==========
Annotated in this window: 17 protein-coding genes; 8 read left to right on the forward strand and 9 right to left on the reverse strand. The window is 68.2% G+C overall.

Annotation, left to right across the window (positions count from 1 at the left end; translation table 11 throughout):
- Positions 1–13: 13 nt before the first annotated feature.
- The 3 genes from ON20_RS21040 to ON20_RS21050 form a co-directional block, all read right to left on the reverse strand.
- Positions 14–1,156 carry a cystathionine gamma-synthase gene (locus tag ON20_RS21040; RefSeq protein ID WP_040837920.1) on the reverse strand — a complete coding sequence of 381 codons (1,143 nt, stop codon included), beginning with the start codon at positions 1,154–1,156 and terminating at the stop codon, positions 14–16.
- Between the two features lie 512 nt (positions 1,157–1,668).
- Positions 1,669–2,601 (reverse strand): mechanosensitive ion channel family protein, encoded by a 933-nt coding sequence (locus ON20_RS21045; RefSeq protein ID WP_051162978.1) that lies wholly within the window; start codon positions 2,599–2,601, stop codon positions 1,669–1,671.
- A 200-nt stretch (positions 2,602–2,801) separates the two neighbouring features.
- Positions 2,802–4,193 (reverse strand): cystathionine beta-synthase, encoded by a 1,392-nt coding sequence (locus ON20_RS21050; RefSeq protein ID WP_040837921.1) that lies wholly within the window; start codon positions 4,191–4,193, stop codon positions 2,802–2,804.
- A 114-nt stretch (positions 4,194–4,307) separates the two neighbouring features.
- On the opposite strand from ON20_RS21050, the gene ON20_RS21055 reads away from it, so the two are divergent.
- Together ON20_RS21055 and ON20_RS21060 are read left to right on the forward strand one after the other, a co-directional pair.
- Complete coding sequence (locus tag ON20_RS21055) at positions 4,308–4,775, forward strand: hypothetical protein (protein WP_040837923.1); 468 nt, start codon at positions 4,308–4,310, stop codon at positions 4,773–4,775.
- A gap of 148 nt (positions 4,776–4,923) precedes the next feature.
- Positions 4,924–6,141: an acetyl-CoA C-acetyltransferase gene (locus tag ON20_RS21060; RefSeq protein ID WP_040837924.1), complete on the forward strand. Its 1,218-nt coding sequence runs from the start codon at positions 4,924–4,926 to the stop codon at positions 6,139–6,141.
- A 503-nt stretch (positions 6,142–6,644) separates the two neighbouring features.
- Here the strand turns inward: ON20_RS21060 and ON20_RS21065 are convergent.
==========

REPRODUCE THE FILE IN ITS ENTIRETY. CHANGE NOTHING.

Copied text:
Annotated in this window: 17 protein-coding genes; 8 read left to right on the forward strand and 9 right to left on the reverse strand. The window is 68.2% G+C overall.

Annotation, left to right across the window (positions count from 1 at the left end; translation table 11 throughout):
- Positions 1–13: 13 nt before the first annotated feature.
- The 3 genes from ON20_RS21040 to ON20_RS21050 form a co-directional block, all read right to left on the reverse strand.
- Positions 14–1,156 carry a cystathionine gamma-synthase gene (locus tag ON20_RS21040; RefSeq protein ID WP_040837920.1) on the reverse strand — a complete coding sequence of 381 codons (1,143 nt, stop codon included), beginning with the start codon at positions 1,154–1,156 and terminating at the stop codon, positions 14–16.
- Between the two features lie 512 nt (positions 1,157–1,668).
- Positions 1,669–2,601 (reverse strand): mechanosensitive ion channel family protein, encoded by a 933-nt coding sequence (locus ON20_RS21045; RefSeq protein ID WP_051162978.1) that lies wholly within the window; start codon positions 2,599–2,601, stop codon positions 1,669–1,671.
- A 200-nt stretch (positions 2,602–2,801) separates the two neighbouring features.
- Positions 2,802–4,193 (reverse strand): cystathionine beta-synthase, encoded by a 1,392-nt coding sequence (locus ON20_RS21050; RefSeq protein ID WP_040837921.1) that lies wholly within the window; start codon positions 4,191–4,193, stop codon positions 2,802–2,804.
- A 114-nt stretch (positions 4,194–4,307) separates the two neighbouring features.
- On the opposite strand from ON20_RS21050, the gene ON20_RS21055 reads away from it, so the two are divergent.
- Together ON20_RS21055 and ON20_RS21060 are read left to right on the forward strand one after the other, a co-directional pair.
- Complete coding sequence (locus tag ON20_RS21055) at positions 4,308–4,775, forward strand: hypothetical protein (protein WP_040837923.1); 468 nt, start codon at positions 4,308–4,310, stop codon at positions 4,773–4,775.
- A gap of 148 nt (positions 4,776–4,923) precedes the next feature.
- Positions 4,924–6,141: an acetyl-CoA C-acetyltransferase gene (locus tag ON20_RS21060; RefSeq protein ID WP_040837924.1), complete on the forward strand. Its 1,218-nt coding sequence runs from the start codon at positions 4,924–4,926 to the stop codon at positions 6,139–6,141.
- A 503-nt stretch (positions 6,142–6,644) separates the two neighbouring features.
- Here the strand turns inward: ON20_RS21060 and ON20_RS21065 are convergent.